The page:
On this episode of the DevReady Podcast, Andrew and Anthony talk to Andrew Grant, Director of Tirian International Consultancy, and co-author of ‘Who Killed Creativity?… And How Can We Get it Back?‘ A keynote presenter at TEDx (HK), in this episode of the podcast, he talks about what kills creativity and how to get it back, much along the lines of his acclaimed book. Andrew talks about his being in the business for over 2 decades along with his partner, Gaia Gates and how they started in Asia working with cross-cultural teams, ex-pats and locals.
Both of them often got invited to attend conferences and soon discovered that such gatherings were very boring in the mornings with lots of keynote talks and childish in the afternoons with silly team building games and everyone getting drunk. Thinking that continuing to do so was a waste of people’s money, they came up with lots of creative ideas on how to make the mornings more interactive and afternoon sessions more intelligent. That got them started on the importance of how creativity can help solve problems.
“We are all victims of our culture, our upbringing, perhaps a little bit of our geneticbrain in the way our brains have been wired, left and right brain, back and front brain—it’s all a mishmash”. – Andrew Grant
That’s what later went from being the contents of a book to workshops to a game around who killed creativity. (To find the CSI Board-game, go to https://whokilledcreativity.com/game-board/intro-game/) When researching why people would want to read yet another book on creativity, they came to a conclusion that the actual issue of what’s blocking people’s creativity was something that wasn’t explored. There was no diagnostic tool to explore one’s journey from childhood to adulthood and to fill that gap they partnered with a neuroscientist and psychologist to try and really understand all that was going on inside a person’s brain, and from that was born the book-‘Who Killed Creativity?… And How Can We Get it Back?’Andrew then goes to explain why he decided to use the metaphor of a crime scene where creativity is killed. That’s what makes the book memorable; these questions: who killed creativity, with what weapon, and how do we get it back? In the book, the authors basically, distil it down to seven key suspects. (To read more on the suspects, go to https://whokilledcreativity.com/articles/csi-7-suspects/)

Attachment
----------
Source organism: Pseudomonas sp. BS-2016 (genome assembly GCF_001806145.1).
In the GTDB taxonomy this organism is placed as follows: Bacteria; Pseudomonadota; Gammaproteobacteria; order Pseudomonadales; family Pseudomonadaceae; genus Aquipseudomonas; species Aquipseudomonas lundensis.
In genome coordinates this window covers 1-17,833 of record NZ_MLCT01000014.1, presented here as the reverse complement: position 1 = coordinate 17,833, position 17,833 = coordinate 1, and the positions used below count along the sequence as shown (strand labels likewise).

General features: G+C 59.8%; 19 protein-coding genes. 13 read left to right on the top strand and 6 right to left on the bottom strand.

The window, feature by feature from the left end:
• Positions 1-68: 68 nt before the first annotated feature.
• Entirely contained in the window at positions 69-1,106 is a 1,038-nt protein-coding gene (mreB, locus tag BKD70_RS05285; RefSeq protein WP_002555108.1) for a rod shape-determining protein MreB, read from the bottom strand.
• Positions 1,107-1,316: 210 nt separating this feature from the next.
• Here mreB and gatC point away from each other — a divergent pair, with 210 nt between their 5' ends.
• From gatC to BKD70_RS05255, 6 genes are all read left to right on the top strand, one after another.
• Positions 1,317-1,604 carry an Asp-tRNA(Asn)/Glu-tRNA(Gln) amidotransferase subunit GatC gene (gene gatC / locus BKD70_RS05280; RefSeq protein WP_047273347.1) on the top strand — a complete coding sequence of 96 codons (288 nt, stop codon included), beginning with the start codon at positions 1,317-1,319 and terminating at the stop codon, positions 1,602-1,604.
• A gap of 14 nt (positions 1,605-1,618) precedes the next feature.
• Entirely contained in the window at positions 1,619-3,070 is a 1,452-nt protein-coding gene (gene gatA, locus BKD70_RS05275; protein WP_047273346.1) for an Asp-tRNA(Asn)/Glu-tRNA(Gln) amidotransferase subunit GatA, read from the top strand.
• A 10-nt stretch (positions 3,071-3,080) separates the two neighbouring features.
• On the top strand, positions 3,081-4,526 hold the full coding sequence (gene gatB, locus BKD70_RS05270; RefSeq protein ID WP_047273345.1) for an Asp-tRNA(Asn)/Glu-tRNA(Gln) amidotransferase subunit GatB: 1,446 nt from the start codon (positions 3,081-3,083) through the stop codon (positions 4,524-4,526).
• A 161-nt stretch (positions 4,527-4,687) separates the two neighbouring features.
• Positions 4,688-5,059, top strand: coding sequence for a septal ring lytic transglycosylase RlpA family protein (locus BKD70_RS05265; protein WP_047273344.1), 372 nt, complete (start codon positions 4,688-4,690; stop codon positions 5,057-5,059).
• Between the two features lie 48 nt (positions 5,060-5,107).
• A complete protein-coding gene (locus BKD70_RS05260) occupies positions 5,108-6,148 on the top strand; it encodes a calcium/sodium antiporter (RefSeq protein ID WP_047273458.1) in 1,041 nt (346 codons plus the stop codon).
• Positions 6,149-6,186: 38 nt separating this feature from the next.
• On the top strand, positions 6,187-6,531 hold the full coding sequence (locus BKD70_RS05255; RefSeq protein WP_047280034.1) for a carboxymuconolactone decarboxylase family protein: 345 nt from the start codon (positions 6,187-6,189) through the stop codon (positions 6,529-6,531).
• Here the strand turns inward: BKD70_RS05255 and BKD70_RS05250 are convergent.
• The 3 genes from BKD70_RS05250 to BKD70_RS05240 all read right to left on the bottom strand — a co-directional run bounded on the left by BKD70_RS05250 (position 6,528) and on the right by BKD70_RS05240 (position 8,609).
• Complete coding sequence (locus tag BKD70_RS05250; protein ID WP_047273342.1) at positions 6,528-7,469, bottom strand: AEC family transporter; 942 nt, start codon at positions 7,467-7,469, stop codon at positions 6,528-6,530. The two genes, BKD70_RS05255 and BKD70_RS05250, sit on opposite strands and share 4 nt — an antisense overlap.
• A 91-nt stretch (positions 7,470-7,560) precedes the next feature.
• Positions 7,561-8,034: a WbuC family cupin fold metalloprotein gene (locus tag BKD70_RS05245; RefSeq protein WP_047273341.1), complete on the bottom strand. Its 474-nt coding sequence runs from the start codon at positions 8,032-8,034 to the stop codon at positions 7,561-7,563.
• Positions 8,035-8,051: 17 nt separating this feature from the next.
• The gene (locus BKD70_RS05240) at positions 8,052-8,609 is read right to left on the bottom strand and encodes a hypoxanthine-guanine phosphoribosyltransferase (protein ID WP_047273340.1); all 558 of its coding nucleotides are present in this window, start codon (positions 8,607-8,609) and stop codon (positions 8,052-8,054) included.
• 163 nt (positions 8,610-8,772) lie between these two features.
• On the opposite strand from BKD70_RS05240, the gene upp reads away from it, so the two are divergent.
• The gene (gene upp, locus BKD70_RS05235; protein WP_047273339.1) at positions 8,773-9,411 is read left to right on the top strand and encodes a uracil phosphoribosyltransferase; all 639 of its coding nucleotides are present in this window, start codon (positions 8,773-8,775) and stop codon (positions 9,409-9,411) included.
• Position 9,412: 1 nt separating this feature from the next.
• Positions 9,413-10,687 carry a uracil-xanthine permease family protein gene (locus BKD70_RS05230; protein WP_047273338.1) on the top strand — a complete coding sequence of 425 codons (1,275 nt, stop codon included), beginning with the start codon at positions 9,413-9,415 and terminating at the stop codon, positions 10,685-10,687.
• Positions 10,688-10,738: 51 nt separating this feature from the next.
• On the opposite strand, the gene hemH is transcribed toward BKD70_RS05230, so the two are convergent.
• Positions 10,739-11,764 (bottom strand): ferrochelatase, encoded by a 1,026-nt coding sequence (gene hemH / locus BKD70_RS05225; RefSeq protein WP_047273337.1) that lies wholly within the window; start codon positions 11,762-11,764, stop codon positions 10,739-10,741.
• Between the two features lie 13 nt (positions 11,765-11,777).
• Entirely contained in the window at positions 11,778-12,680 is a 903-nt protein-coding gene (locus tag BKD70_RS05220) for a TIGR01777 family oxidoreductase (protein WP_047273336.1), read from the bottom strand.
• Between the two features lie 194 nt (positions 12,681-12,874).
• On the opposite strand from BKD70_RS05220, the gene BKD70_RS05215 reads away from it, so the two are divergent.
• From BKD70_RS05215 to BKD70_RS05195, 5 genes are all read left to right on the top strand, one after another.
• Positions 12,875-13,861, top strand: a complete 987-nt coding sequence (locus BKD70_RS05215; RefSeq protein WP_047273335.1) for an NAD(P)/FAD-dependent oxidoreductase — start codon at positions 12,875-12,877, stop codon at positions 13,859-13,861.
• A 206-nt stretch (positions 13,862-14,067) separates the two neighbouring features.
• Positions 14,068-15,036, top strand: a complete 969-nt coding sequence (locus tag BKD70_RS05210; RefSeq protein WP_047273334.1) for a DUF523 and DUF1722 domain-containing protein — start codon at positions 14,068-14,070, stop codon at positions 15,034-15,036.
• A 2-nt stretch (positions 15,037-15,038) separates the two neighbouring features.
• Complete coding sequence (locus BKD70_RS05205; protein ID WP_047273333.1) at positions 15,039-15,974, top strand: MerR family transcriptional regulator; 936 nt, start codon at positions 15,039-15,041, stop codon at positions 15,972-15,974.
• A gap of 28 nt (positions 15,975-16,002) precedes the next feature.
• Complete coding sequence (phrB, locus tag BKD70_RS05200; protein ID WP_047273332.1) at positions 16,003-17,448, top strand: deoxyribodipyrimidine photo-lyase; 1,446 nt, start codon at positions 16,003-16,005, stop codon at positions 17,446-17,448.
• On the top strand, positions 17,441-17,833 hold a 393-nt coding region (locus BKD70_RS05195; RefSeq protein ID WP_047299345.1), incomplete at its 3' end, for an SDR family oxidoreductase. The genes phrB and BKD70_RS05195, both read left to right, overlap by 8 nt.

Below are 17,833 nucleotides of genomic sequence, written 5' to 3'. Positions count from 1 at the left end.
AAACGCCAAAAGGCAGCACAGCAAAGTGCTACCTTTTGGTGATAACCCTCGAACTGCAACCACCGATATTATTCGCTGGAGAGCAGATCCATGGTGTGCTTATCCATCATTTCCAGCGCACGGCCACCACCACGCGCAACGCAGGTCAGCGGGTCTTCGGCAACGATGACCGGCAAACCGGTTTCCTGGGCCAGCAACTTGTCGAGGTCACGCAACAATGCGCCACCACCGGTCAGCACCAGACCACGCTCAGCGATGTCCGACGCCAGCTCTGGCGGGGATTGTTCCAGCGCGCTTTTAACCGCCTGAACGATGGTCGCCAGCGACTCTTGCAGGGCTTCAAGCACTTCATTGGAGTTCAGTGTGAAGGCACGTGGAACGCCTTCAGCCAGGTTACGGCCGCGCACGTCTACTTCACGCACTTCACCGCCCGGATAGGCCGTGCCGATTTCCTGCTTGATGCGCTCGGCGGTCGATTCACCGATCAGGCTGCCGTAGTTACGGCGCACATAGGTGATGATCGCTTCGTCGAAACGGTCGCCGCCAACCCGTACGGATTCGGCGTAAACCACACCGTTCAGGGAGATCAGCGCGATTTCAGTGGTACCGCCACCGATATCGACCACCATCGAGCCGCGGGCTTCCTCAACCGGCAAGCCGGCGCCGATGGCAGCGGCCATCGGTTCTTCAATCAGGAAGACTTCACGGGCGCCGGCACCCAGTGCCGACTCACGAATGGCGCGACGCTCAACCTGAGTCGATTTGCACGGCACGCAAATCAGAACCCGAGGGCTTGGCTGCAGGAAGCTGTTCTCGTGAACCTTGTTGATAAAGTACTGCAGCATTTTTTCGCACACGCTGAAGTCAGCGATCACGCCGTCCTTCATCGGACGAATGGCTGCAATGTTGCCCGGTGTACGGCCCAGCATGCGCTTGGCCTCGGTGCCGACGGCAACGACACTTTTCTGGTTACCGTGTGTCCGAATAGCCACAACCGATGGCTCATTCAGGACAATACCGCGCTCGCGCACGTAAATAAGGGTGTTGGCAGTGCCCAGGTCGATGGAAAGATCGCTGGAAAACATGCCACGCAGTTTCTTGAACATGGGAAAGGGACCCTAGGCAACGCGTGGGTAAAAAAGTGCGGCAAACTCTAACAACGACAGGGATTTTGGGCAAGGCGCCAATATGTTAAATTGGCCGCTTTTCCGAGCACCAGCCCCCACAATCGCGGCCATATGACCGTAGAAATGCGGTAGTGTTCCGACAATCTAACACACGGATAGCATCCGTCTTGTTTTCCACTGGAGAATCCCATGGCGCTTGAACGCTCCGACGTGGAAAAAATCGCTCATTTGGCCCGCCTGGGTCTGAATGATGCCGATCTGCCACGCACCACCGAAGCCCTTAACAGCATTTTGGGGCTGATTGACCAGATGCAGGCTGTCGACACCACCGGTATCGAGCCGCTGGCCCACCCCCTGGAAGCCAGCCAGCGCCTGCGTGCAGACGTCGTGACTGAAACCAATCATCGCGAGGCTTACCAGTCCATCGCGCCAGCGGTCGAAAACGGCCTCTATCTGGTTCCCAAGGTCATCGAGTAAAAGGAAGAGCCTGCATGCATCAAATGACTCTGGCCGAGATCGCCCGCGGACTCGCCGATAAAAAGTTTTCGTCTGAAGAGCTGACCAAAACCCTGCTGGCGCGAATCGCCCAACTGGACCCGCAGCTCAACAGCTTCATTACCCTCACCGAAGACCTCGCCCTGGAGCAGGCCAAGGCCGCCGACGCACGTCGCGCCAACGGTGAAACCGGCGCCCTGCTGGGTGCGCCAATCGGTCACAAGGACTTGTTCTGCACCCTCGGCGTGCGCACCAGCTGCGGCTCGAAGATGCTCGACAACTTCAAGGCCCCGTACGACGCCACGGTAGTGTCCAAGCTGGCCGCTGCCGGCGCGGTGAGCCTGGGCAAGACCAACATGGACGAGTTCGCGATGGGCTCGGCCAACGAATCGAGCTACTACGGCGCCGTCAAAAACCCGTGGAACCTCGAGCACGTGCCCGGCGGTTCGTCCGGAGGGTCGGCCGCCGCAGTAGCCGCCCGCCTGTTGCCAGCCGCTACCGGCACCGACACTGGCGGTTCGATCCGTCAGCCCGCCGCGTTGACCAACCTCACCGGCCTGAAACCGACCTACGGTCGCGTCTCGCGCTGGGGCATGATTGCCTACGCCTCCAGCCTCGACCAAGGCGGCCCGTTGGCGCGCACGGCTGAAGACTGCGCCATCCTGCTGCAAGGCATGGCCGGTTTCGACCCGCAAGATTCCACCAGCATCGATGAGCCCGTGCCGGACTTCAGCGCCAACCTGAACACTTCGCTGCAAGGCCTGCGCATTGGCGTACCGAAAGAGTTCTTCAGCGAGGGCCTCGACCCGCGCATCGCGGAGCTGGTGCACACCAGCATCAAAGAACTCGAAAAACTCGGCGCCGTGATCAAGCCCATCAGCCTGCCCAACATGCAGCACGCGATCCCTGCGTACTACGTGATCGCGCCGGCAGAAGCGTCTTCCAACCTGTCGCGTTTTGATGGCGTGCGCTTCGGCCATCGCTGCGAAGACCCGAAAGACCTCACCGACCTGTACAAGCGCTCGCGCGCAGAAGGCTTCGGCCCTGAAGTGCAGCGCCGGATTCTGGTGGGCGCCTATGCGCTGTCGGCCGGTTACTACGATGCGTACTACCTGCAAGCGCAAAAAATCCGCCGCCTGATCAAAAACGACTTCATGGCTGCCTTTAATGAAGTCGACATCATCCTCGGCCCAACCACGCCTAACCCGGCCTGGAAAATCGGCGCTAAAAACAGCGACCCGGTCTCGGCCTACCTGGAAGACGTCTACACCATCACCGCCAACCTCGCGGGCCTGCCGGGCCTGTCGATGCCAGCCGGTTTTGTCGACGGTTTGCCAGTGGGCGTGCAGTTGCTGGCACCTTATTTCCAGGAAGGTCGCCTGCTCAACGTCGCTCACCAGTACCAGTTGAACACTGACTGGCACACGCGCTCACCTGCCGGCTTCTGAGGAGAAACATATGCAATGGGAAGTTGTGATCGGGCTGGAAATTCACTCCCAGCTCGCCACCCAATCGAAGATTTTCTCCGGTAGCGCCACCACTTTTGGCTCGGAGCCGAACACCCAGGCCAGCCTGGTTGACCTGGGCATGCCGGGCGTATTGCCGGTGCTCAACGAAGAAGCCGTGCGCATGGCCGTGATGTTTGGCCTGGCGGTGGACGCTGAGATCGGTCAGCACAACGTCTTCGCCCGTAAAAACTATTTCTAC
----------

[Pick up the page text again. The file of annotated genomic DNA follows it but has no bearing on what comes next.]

- The Control Crew
- The Fear Family
- The Pressure Pack
- The Insulation Clique
- The Apathy Clan
- The Narrow-Minded Mob
- The Pessimism Posse
Andrew further discusses that his concept of creative thinking applies in the business world where it goes hand in hand with critical thinking where the idea is to make one plus one equal three; to find a solution to what is called the wicked problem—one that is unknown and continues to morph. The essence of the podcast is that creativity doesn’t happen magically over a hack-a-thon, that people first need to be aware of the fact that there’s much in their culture and environment that can block creativity, and using this diagnostic tool allows people to talk about issues in a safe environment.
“Your job is to make a one plus one equal three. Why make a one plus one equal two? It’s been done before.” – Andrew Grant
- Need for creativity in the workplace.
- The memorable concept of who killed creativity, with what weapon and how to get it back.
- Difference between creativity in the artistic sense and business sense.
- Why does creativity decrease as one grows up?
- The seven suspects that block creativity.
- The growing importance of creativity in the workplace as Artificial Intelligence (AI) is a very large and broad spectrum of technologies which most people would be familiar with through... becomes more prevalent.
- How to foster creativity?